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PREPARING FOR A BABY

Congratulations!  I am sure that this is a very exciting time for you.  I wish you the best with your pregnancy and thank you for taking the time to read about making your pet and baby happy together.  I have copied below an article from a behavioural text. I couldn’t say it better so I hope it is useful to you.  Although the article focuses on dogs, the same methods and theory apply to cats.

 

 

BLACKWELL’S FIVE-MINUTE VETERINARY CONSULT CLINICAL COMPANION

BASIC PRINCIPLES FOR INTRODUCING PETS TO A NEW BABY

It is important to remember that no child should ever be left alone with a pet; even the “best” pet may hurt a baby. Close supervision is mandatory when an infant/toddler and a pet are together.

  • Anticipate schedule and household changes that may occur when the baby arrives; try to implement these changes well in advance of the actual arrival of the baby. This may mean spending less time with the pets, pet segregation from certain areas of the house, teaching the pet to stay off the furniture, awakening at night, etc.
  • Practice Tranquility Training Exercises with your pet prior to the arrival of the baby - see link below: http://www.drlianamawer.ca/dog_fearful_tranquility.html
  • Prior to the arrival of the baby, obtain a recording of a baby crying. One resource is www.soundsscary.com, Soothing Sounds CD with baby noises. Play on low volume for 5–10 minutes multiple times daily. During sessions, have the dog do basic obedience commands and reward good, obedient, calm behavior.
  • Gradually increase the volume at successive training sessions until the recording is played at true baby crying volume. If at any time during increases in the volume the dog appears to be agitated, return to a lower volume and progress more gradually.
  • It may be beneficial to start carrying around a baby doll and rewarding the dog for
    good behavior around the “baby.”
  • Get the pet used to new baby product odours and furniture by having them in the house prior to arrival of the baby.
  • Get pets used to pulling on hair/ears by initially doing it very gently and rewarding them for good behavior with a treat/affection. Gradually increase the intensity of the pulling until you mimic what a toddler may do.
  • Do not allow pets to get into the crib or sleep in areas where the baby will be sleeping/resting.
  • For particularly anxious dogs/cats, consider placing a canine pheromone product (DAP—dog appeasing pheromone) or Feliway (cat calming pheromone) diffuser in the house about 2 weeks before the baby’s arrival.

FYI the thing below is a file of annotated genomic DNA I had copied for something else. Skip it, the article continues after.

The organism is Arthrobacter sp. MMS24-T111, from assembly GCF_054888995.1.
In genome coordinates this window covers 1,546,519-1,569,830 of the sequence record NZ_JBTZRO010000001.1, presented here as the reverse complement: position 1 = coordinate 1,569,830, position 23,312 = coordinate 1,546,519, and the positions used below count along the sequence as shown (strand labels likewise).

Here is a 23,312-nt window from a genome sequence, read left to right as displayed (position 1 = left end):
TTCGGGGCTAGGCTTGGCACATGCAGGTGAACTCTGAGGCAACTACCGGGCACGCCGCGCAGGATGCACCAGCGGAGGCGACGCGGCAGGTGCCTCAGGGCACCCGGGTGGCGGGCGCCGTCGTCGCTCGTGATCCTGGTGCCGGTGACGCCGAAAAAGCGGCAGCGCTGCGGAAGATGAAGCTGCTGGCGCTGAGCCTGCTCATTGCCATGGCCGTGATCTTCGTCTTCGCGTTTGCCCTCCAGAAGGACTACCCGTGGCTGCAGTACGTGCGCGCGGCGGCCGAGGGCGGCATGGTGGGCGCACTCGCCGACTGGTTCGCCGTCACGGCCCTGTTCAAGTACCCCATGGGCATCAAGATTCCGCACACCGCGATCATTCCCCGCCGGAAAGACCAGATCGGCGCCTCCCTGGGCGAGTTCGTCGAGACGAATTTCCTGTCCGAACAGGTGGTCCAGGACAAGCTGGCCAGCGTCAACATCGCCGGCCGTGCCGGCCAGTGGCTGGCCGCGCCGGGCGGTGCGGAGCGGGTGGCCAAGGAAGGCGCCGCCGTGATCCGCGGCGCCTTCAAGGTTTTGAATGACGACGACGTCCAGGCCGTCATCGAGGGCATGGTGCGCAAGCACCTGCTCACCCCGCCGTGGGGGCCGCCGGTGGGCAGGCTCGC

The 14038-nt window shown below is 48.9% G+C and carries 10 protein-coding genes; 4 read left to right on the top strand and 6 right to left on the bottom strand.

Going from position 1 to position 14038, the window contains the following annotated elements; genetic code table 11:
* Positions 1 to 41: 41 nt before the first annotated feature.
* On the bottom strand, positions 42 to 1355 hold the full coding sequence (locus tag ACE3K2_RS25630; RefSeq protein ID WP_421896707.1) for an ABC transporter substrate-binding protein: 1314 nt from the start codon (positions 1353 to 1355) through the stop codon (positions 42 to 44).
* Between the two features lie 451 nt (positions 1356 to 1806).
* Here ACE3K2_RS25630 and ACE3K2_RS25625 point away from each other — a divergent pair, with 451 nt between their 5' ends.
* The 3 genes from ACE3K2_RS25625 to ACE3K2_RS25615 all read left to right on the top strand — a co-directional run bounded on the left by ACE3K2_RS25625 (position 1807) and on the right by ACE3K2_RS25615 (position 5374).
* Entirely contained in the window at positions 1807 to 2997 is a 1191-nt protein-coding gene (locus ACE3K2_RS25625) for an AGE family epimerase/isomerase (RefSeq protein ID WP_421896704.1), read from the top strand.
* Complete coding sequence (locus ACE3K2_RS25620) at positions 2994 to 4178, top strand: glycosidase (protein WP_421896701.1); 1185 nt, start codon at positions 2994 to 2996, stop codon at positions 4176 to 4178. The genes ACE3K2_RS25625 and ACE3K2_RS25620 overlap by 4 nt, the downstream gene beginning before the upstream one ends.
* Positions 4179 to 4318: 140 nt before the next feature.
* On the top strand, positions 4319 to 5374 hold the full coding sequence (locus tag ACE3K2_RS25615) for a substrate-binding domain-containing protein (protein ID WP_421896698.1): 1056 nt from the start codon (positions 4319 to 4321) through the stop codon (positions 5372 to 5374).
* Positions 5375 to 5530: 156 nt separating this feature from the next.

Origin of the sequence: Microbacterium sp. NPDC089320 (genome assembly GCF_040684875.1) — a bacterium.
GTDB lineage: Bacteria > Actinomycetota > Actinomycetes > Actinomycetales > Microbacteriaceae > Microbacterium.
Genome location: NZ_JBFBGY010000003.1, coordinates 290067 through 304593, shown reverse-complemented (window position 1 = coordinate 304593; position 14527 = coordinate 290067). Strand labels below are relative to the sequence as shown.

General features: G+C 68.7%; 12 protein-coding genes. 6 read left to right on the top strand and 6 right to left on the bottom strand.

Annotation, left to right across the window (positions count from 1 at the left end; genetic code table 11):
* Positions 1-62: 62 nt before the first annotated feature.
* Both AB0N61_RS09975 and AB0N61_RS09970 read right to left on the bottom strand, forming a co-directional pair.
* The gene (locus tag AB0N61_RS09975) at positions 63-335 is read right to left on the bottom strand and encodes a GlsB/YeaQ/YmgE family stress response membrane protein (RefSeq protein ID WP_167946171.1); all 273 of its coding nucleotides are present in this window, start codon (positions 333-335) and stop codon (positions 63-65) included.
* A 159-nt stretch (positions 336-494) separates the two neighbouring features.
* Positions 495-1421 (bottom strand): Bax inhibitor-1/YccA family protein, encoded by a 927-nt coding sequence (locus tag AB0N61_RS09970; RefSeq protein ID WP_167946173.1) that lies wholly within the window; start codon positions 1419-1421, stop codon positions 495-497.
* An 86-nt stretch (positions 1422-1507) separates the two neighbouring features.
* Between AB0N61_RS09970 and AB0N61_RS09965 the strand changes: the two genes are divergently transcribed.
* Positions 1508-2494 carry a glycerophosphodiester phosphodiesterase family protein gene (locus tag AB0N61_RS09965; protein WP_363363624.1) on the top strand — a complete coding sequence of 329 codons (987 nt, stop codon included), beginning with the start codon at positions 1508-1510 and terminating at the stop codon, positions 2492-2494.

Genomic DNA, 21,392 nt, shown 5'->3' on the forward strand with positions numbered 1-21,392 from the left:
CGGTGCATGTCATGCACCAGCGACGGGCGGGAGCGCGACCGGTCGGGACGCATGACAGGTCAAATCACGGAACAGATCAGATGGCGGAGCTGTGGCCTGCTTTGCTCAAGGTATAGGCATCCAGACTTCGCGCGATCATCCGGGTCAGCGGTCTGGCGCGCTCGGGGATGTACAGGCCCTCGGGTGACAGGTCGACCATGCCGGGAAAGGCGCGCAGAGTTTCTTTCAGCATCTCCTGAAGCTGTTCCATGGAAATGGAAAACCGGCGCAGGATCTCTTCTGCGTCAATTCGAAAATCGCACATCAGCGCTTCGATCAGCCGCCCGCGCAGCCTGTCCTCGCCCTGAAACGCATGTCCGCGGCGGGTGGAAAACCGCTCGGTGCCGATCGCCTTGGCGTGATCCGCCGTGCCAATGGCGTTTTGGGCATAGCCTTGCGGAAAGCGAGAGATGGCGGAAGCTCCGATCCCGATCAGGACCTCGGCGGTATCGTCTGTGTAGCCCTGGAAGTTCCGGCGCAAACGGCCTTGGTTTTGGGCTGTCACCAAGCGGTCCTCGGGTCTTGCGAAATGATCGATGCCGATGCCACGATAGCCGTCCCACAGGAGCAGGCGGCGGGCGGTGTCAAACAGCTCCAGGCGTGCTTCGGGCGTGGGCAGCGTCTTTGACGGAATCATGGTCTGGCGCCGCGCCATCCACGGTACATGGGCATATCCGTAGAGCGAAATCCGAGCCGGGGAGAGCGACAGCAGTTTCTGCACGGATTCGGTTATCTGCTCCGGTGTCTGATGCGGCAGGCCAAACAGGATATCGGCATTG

• After the baby is born, bring some of the clothing that the baby has worn in the hospital home for the pets to smell.
  • When you bring the baby home, have another person hold the baby so that you can greet the pets.
  • Once things have calmed down, introduce your pets one at a time to your new baby. The pet must be controlled during the introduction. Leashes and head halters or harnesses can be helpful. Have one person hold the baby while sitting comfortably on a chair. Another person should be carefully monitoring your pet’s behavior. At any sign of aggressive or unacceptable nonaggressive behavior (i.e., crawling on top of baby), interaction with the pet and the baby should be immediately interrupted. Aggressive behavior should result in immediate isolation of the pet and contact with your veterinarian. Unacceptable, nonaggressive behavior should result in redirection of the pet to do an alternative behavior (e.g., sit); desirable behavior is rewarded.
  • If there is only one spouse at home during the first few weeks that the baby is at home, then the pets should be restrained or confined in the presence of the infant. Tethers, crates, or baby gates may be helpful.
  • Usually when a new baby enters the household, the adults ignore the pets when the baby is active and give the pets attention when the baby is sleeping. Inadvertently this teaches the pet that the baby is something negative (baby equals no attention) and that the absence of the baby is a good thing. This is the opposite message that we want to give our pets. Therefore, make a point of trying to pay attention to the pets when the baby is active/present. This can be done with verbal engagement or if two adults are present, one adult can attend to the baby and the other adult can pet or play games with the pets. When the baby is sleeping, you should pay less attention to the pets.

This handout may be reproduced without written permission.

Authors Drs. Horwitz and Neilson